The role and status of women in any religion in the word is known to be controversial.
In Buddhism and Confucianism, women are seen as unequal and some of their belief promotes
gender inequality. As outsiders of both main Chinese religions, we wonder how women put up
with the gender inequalities. Women go through with the inequalities because they respect their
faith and believe deeply in the teachings of Buddha for Buddhism, and Confucius for
Confucianism. Much research and also thought has been put together to obtain true status of
women in these Chinese religions. Women in these religions are seen as vulnerable of the
society, making the treatment of women seem much harsher. Women will always be treated
differently than men, especially in both of these religions, but as women they learn to accept it
and continue to live their life as suitable as possible.
In Buddhism, the teaching that being born as a woman is a result of previous bad karma
and misfortune because women will experience many difficulties in life is taught by some
influential temples, monks, and scholars(Khuankaew). Women who are abused by their husbands
and partners are experiencing the results of previous life’s karma and they can’t do anything
about it except make more merit in this lifetime (Khuankaew). Buddha’s first followers were all
monks and the Buddha’s aunt, Maha Pajapati Gotami, was the first woman, who requested to
join the sangha, Buddha’s community of monks, but the Buddha refused her (Chodron). Women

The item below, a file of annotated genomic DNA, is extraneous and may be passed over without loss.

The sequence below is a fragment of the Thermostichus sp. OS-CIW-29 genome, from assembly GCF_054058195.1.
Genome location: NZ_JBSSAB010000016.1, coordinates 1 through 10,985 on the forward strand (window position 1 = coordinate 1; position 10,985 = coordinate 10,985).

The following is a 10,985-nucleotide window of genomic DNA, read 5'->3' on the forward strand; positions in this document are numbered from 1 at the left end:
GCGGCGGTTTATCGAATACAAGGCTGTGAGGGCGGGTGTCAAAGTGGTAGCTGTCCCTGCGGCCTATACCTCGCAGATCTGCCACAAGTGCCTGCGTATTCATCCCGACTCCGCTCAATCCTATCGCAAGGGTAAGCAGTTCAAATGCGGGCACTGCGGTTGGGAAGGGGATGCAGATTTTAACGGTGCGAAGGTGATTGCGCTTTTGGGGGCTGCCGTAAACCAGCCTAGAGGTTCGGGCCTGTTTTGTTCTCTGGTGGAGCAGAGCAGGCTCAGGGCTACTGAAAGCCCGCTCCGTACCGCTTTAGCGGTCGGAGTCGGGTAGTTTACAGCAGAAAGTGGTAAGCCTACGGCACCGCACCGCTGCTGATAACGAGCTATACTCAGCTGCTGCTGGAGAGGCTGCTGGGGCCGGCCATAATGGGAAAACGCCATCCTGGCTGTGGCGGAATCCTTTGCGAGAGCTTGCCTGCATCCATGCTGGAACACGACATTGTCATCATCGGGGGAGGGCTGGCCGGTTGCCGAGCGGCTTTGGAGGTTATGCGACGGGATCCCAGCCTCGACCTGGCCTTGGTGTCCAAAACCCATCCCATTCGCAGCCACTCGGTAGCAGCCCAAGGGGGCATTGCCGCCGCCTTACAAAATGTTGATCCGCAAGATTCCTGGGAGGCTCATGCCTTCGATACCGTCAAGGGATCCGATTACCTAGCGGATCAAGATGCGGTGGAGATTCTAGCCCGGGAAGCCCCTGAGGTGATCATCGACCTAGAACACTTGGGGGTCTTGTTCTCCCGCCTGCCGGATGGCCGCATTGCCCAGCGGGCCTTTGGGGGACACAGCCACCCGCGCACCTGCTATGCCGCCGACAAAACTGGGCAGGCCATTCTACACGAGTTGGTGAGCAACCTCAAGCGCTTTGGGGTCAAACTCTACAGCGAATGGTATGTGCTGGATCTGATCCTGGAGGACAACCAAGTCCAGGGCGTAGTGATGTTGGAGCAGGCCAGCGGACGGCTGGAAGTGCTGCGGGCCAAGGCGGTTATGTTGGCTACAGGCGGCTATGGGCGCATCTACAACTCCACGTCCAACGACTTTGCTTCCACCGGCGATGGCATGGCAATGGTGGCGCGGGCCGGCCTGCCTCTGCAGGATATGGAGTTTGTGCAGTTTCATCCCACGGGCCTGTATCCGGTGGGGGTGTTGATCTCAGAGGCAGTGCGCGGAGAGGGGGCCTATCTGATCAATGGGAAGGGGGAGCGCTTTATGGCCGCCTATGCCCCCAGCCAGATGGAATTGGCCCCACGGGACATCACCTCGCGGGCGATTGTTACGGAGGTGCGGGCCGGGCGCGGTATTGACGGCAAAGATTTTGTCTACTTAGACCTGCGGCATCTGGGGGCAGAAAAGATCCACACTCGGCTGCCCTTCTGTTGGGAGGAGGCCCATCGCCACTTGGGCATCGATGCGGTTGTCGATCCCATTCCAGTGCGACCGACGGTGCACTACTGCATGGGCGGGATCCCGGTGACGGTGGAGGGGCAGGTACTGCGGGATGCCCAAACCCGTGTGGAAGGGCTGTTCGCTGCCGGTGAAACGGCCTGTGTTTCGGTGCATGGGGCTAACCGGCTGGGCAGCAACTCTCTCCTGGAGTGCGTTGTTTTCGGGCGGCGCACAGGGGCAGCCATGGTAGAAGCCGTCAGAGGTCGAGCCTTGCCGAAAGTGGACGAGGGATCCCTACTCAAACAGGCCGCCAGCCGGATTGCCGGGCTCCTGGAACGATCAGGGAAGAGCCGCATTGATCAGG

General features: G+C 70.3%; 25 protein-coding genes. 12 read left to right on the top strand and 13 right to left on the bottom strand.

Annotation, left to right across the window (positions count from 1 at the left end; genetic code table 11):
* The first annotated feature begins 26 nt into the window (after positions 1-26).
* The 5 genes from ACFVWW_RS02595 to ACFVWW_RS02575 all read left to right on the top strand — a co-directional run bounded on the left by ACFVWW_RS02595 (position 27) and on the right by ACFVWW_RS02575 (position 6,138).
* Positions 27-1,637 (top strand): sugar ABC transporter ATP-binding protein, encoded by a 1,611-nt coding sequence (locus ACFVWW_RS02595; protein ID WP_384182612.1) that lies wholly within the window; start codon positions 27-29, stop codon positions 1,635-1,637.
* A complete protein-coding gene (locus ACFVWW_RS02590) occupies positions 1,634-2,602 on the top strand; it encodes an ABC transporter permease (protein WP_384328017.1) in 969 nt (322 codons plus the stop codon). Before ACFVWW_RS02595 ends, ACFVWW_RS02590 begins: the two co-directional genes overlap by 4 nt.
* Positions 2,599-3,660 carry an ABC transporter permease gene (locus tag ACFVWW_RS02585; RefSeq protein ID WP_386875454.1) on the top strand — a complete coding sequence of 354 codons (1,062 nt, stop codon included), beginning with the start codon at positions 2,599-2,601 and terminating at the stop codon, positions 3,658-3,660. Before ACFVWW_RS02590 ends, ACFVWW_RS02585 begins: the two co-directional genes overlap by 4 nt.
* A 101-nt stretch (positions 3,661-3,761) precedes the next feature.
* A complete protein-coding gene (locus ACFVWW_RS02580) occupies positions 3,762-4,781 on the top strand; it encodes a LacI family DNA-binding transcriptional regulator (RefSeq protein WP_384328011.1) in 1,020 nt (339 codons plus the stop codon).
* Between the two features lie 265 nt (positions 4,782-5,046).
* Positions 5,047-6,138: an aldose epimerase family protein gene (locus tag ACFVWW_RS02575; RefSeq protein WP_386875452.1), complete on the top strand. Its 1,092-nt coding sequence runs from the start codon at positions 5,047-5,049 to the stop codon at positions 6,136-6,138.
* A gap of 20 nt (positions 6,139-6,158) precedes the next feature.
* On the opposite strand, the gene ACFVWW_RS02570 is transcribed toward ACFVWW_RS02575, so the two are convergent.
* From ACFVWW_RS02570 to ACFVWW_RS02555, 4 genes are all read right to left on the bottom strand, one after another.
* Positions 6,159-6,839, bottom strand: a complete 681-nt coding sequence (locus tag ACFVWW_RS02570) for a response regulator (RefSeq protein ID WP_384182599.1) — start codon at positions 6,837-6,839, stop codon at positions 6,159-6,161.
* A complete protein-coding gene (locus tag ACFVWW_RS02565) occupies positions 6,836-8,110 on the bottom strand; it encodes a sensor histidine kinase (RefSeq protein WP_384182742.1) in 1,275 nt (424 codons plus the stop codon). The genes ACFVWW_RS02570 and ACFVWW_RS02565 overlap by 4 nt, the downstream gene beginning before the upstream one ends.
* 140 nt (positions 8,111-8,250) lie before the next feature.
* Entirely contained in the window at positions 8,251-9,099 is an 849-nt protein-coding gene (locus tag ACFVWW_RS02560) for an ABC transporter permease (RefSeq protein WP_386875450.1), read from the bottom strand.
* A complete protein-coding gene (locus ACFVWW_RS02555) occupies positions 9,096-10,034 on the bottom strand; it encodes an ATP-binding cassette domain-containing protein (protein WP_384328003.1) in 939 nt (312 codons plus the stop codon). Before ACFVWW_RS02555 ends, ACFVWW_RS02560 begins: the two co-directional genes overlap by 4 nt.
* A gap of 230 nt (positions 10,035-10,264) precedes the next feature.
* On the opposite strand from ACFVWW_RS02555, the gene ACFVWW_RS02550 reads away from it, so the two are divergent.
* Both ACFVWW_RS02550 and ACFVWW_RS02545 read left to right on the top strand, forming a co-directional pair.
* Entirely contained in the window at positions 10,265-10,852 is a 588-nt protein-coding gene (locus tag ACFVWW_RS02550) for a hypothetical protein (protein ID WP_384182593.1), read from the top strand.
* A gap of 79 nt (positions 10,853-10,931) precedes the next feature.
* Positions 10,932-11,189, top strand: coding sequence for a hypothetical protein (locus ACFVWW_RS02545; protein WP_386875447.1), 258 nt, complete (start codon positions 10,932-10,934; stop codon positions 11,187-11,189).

were not highly respected and had few rights at that time. Buddha refused the woman who loved
and raised him after his own mother’s death and only accepted her after Ananda, Buddha’s
cousin, convinced him to let the women join the Sangha because Ananda believes women are
also capable of attaining enlightenment (Chodron). The Buddha was probably concerned about
what people would think if women have the same respect and status as men. Male body is
sacred, higher and more important/superior than the female body, making the teachers and
leaders of Buddhism to be only male monks (Khuankaew). It does not matter if the nun has been
ordained for hundred years, they are still considered lower than a newly ordained child monk
(Chodron). In Thailand and a few other Theravada Buddhist countries, women are not even
allowed to sit beside and touch monks because they believe that women are temptations against
the monk’s enlightenment. Women are also not allowed to enter some sacred sites (Khuankaew).
These teachings have truly affected how women are viewed and treated. Major and minor
decisions are controlled by their parents, husbands and in-laws making them vulnerable, and to
be treated unfairly.
There is little evidence as to the status of women in Japanese history. According to
Chinese descriptions of the Japanese during the Common Era, men and women were equal in